CD57 tests are not a good idea.
Why? Because at least two studies show CD57 can’t tell the difference between people who would be considered to have chronic Lyme disease and others.
Therefore, relying on a CD57 test could result in false positives or false negatives. That’s why the CDC warns against CD57 and other unvalidated tests.
In 2015, scientists in British Columbia, Canada compared 4 groups of patients: 13 patients with the “Alternatively diagnosed chronic Lyme syndrome” (ADCLS), 25 patients with Chronic Fatigue Syndrome (CFS), 25 matched healthy control patients, and 11 Lupus control patients. The researchers found none of the ADCLS patients had signs of Lyme disease and noted that they “have a similar phenotype to that of CFS patients.” They also discussed CD57 tests:
Some practitioners employ CD57 cell count as an additional criterion to support diagnosis of ADCLS. Our finding of no significant difference in CD57 cell counts between ADCLS and CFS patients and healthy controls is consistent with another study that could not replicate the findings on which such practice is based.
In 2009, NIH scientists published the paper “Natural Killer Cell Counts Are Not Different between Patients with Post-Lyme Disease Syndrome and Controls.” The scientists compared three groups of patients: 9 patients with post-Lyme disease syndrome (PLDS), 12 patients who recovered from Lyme disease, and 9 healthy volunteers. The results were definitive:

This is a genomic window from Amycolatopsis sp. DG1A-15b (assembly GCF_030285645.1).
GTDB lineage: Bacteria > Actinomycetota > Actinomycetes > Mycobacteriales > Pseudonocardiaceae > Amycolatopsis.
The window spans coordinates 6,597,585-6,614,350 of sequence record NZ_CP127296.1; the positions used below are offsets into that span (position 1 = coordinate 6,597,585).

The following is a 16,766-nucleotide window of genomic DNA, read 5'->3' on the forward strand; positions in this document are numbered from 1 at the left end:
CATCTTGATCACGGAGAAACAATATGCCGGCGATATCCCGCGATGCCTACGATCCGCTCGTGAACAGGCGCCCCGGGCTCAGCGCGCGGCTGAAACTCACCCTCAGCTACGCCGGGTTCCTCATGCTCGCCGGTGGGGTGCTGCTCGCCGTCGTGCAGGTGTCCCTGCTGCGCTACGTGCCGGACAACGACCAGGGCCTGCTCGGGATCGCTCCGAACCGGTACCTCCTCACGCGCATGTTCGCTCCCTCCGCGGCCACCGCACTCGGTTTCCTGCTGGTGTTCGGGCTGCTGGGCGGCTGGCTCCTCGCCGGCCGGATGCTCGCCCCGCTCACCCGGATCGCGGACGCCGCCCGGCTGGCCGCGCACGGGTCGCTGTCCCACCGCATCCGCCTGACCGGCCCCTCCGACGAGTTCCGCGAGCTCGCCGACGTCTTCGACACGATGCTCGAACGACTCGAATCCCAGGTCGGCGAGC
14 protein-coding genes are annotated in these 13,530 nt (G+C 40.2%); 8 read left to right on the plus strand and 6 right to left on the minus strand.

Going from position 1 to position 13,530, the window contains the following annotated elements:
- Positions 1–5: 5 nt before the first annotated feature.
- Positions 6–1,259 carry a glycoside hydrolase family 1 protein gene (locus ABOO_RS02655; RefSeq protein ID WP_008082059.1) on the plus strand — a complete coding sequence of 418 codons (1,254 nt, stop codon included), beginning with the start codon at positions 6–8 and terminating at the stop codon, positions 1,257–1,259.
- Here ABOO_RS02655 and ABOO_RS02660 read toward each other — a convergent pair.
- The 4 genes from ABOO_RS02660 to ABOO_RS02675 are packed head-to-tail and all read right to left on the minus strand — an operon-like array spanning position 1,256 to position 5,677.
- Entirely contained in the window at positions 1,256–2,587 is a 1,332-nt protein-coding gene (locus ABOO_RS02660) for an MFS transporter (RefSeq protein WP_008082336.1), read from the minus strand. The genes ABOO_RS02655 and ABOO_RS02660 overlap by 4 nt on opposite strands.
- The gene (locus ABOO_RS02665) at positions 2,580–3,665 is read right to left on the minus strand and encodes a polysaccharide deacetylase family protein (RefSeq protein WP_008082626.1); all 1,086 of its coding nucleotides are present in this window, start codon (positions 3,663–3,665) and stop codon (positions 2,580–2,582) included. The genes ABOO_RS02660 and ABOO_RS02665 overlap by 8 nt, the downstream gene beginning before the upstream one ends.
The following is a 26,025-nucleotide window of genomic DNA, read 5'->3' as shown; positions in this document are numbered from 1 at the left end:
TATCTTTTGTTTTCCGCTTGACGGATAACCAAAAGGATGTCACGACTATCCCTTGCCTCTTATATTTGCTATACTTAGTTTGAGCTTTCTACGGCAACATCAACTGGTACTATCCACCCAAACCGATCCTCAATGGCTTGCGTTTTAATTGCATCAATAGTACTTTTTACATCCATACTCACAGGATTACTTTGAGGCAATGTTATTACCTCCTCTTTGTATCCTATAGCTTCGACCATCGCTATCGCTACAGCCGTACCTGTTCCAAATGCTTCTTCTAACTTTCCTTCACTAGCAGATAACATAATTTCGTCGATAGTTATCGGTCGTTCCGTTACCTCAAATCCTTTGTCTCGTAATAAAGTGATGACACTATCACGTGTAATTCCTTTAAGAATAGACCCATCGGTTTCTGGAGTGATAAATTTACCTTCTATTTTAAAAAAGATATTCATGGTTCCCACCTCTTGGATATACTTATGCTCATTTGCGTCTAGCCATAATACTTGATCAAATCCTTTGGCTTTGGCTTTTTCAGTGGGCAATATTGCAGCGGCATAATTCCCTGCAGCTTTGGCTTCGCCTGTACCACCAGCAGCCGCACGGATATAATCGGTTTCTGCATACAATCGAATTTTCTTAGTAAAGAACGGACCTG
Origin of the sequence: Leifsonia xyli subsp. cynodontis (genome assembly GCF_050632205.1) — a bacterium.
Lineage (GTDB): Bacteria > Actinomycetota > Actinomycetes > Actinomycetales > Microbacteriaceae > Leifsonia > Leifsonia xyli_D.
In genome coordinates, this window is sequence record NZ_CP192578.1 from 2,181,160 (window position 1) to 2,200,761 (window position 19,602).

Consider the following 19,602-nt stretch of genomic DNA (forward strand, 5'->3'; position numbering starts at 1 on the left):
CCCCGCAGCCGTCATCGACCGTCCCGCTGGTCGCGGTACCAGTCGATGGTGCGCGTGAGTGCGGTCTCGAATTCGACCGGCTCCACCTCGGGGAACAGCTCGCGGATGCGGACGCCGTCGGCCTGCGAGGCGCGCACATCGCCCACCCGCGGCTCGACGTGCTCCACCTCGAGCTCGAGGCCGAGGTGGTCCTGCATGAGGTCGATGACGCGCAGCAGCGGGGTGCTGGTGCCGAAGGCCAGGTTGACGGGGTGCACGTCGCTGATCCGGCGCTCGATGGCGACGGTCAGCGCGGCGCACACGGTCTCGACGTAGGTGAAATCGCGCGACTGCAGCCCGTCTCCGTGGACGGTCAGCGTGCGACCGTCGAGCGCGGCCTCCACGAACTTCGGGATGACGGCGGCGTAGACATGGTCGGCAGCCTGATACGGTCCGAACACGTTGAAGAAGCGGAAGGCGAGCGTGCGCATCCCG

We conclude that the numbers of NK cells do not differ between patients with PLDS, individuals who have recovered from Lyme disease, and healthy volunteers and that the number of CD57+ non-T (CD3−) cells is not helpful in evaluation or management of these patients.
In 2018, French scientists reviewed the scientific literature published between 1991 and 2017 about alternative testing, including CD57. Similarly to the CDC, the scientists concluded that alternative tests, including CD57, should not be used for the diagnosis of Lyme disease.
Conclusion: Use the recommended testing
Online groups, many with the word “Lyme” in their names, have spread false and misleading information about well-established testing for Lyme disease.
Established testing is accurate when used correctly. According to the CDC:
- Patients who have had Lyme disease for longer than 4-6 weeks, especially those with later stages of illness involving the brain or the joints, will almost always test positive.
- A patient who has been ill for months or years and has a negative test almost certainly does not have Lyme disease as the cause of their symptoms.
- Serologic testing is generally not useful or recommended for patients with single EM rashes. For this manifestation, a clinical diagnosis (alone) is recommended.
See also the following LymeScience pages:
- Lyme disease tests: Science vs Misconceptions
- How chronic Lyme recruits followers
- Lyme misdiagnosis illustrated
- Red flags of chronic Lyme quackery
- CDC scientist: Why bands 31 and 34 aren’t used to test for Lyme disease
CDC: Laboratory tests that are not recommended
Marques A, et al. Natural killer cell counts are not different between patients with post-Lyme disease syndrome and controls.Clin Vaccine Immunol 2009;16:1249–1250.
Patrick DM, et al. Lyme Disease Diagnosed by Alternative Methods: A Phenotype Similar to That of Chronic Fatigue Syndrome. Clin Infect Dis. 2015;61(7):1084-91.
A. Raffetin, et al. Tests diagnostiques non validés de la borréliose de Lyme (Unvalidated diagnostic tests for Lyme borreliosis). Médecine et Maladies Infectieuses,2018,